My grandmother’s grandmother
by Harry Pope
My grandmother was born in south London in 1891. She wrote these words as family history when she was 74, which I transcribed onto my computer. There are many sections, this is only a very small part of her story, which I will share with you over the coming months.
I first remember her when I was about 5, walking down the street with her. She was dressed in a black beaded mantle, which was a cape, with no sleeves. A black bonnet covered with beads and tied with a broad ribbon under her chin sat upon the back of her head. Her skirt was of stiff black silk, this was her usual out-of-door clothing so I expect I saw her wear it many times, else perhaps I should not be able to remember it.
She lived with us, at first, 5 sons, in a house in Elsey Road, Battersea. My parents and myself and my sister lived in Grayshott Road about 10 minutes walk from my grandmother’s house. So from about the age of 7 years I used to go to do my grandmother’s errands for her during my dinner time from school. Sometimes she only wanted goods from the shops nearby, but often I had to climb a very steep hill to get to Lavender Hill where the shops were. I remember my grandmother in those days, about 1900, as a very stately, upright, rather stout woman.
She did all the work of the 5 roomed house, the washing for all her sons, and the cooking. She was an excellent cook, her cakes and bread were delicious. When she was left a widow in her 40’s she had to go to work as a cook to keep her 4 young sons who were still at school. The older ones were all at work. She liked a drop of whisky and I was sent sometimes with a small bottle to get it filled with whisky. I forget how much it cost, but I think it was a few pence.
She also liked a bet on the horses. She followed a tipster named Larry Lynx in one of the papers. She put her money on with the man who came round selling firewood and oil. I think she only betted a shilling at a time.
Many of the people in the road were having the gas laid on in their houses, but my grandmother would not. She did all her cooking on an open range with an oven at the side and the kettle and saucepans on the top of the fire. She had to light the fire to get the kettle to boil to make a cup of tea, even on the hottest day in summer. How the women worked in those days.
As I remember her about 1900, she was a strong healthy woman her only ailment being a ‘bad leg’, for which I had to go to the doctor for ointment. She had a small amount of money in the post office which she had saved from her betting or from the money she had from her sons for housekeeping. She used to give me her post office savings book and a shilling, sometimes it was two shillings, and say to me ‘take this to the post office and don’t tell anyone’.
Otherwise she was completely dependent on her sons. There was no widows pension or old age pension in those days. If a parent could not count on having some help in her or her old age from their children the only thing they could do was to go into the workhouse. Dreadful places, I went into one or two when I was small to visit people who had been forced to go there.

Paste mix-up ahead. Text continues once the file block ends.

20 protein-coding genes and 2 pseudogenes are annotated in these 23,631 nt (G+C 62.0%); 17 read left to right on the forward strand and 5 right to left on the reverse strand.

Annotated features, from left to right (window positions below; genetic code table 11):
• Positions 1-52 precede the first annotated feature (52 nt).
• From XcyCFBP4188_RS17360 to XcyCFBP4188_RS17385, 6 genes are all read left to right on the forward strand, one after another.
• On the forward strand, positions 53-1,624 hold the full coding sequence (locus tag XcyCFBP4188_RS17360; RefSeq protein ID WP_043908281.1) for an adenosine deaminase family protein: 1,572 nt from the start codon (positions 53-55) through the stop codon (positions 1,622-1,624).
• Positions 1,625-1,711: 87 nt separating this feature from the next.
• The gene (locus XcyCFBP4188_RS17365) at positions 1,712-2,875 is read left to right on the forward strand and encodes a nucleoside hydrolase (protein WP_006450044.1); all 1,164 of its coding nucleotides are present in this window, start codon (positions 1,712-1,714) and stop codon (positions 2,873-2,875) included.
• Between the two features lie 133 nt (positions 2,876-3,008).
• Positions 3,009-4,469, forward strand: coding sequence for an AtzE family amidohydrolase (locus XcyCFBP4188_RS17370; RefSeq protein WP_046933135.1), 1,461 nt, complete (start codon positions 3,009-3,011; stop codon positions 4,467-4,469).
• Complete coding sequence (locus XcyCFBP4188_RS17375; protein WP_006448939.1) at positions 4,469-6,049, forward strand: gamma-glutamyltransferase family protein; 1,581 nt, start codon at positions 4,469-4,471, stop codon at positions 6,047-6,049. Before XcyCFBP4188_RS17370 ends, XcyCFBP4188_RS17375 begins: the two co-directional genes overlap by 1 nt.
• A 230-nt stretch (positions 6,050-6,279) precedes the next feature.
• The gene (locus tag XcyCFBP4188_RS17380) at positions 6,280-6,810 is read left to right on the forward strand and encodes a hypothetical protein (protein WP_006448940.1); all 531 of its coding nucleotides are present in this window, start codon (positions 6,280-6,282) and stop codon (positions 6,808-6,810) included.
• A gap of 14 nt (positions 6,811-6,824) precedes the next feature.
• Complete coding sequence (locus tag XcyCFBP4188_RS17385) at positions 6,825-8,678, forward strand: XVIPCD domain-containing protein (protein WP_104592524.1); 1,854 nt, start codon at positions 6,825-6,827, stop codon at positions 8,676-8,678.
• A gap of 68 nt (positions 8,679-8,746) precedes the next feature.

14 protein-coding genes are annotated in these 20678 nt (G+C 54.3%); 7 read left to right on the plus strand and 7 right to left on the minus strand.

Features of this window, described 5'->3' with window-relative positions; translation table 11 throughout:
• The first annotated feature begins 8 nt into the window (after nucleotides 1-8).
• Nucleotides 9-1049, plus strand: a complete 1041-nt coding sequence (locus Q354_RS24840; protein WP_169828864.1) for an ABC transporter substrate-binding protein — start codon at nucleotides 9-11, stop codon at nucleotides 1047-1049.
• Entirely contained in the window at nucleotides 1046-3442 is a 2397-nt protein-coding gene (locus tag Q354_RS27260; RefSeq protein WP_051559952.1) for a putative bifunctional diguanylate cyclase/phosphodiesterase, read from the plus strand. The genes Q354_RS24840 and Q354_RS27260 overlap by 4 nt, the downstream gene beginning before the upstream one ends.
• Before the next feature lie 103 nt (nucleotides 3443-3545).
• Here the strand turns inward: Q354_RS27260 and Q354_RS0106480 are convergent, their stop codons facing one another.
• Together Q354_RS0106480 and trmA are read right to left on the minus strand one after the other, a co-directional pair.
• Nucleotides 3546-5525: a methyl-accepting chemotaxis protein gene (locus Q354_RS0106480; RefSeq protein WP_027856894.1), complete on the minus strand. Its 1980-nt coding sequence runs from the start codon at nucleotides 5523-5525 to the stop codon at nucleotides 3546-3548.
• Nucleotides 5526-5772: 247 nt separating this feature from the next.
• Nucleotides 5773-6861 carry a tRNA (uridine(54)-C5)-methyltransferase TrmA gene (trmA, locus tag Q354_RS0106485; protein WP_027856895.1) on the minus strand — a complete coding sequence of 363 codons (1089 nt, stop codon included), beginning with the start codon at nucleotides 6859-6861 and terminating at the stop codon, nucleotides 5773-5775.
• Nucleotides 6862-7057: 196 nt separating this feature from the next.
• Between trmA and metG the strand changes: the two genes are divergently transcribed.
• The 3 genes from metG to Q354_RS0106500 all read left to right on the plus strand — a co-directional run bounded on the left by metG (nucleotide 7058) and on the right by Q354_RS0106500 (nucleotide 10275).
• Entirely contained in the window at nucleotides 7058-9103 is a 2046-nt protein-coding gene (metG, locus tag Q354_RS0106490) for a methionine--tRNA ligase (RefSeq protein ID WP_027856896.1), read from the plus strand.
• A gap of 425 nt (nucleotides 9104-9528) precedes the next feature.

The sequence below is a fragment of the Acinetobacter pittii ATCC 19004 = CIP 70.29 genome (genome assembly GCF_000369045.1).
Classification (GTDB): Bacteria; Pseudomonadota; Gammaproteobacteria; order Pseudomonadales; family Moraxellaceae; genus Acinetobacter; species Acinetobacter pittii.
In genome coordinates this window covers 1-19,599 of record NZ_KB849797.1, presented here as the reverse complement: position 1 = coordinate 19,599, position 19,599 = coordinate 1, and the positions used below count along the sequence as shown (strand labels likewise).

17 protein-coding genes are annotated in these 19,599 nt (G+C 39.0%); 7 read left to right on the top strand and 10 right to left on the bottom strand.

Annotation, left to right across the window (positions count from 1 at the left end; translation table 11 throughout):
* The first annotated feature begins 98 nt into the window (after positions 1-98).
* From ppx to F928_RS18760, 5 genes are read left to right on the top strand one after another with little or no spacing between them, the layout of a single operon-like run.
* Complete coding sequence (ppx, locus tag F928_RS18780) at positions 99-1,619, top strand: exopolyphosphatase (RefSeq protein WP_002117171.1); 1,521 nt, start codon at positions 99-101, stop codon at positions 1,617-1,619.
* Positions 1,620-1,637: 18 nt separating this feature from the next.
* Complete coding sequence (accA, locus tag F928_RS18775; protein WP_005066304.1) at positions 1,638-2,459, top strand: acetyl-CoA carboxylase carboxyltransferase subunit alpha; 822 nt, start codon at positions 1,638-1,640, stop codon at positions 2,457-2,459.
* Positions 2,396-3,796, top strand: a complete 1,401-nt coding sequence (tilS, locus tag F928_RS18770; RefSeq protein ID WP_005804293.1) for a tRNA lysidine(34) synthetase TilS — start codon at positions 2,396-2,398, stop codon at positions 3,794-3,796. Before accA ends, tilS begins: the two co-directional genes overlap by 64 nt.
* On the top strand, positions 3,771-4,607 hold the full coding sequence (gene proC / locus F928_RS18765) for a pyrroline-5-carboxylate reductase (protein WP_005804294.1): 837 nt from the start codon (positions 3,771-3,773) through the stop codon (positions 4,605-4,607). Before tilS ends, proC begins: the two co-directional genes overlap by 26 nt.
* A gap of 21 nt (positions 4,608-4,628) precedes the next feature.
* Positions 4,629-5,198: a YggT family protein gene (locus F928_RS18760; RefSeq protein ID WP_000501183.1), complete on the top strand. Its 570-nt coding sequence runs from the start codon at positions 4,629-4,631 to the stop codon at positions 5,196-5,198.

My grandmother took snuff. She had a black enamelled snuff box that she kept in her pocket. Her pocket was a large lined affair about a foot square that she kept tied round her waist under her apron. In it she kept her money, her snuffbox and handkerchief and anything else she valued. These pockets usually lasted about 6 months and then a new one had to be made. Sometimes I was put to sew it.
Then in 1903 my grandmother became ill with bronchitis which turned to pneumonia. She had become very fat. She was ill for some weeks, my mother keeping a steam kettle going in her room on an open fire night and day. Also my mother was constantly making linseed poultices while the pneumonia lasted. Grandmother’s room became the focal point of the house, at least our part of it. Grandmother’s bed took up a large part of her room. It was a double bed with two immense feather beds on it that had to be shaken up twice every day. I slept in it for a time with her until she got too ill. It was very, very comfortable, more comfortable than the springiest mattress of today, but oh how dusty it got. Until she got ill my grandmother had washed the feather bed mattress covers every year at spring cleaning time, emptying out all the feathers and then putting them back again when the covers were clean and dry. I remember seeing her with feathers sticking to her face and her hair covered with fluff and small feathers.
She was scrupulously clean and used to bathe in a tin tub in front of the fire in her room until she got too fat. Then my mother used to wash her. She wore her hair parted down the middle and drawn into a bun at the back. Her hair was still black, she used to rub Vaseline into it every day and she had all her teeth with not a sign of decay when she died at the age of 68 in 1905.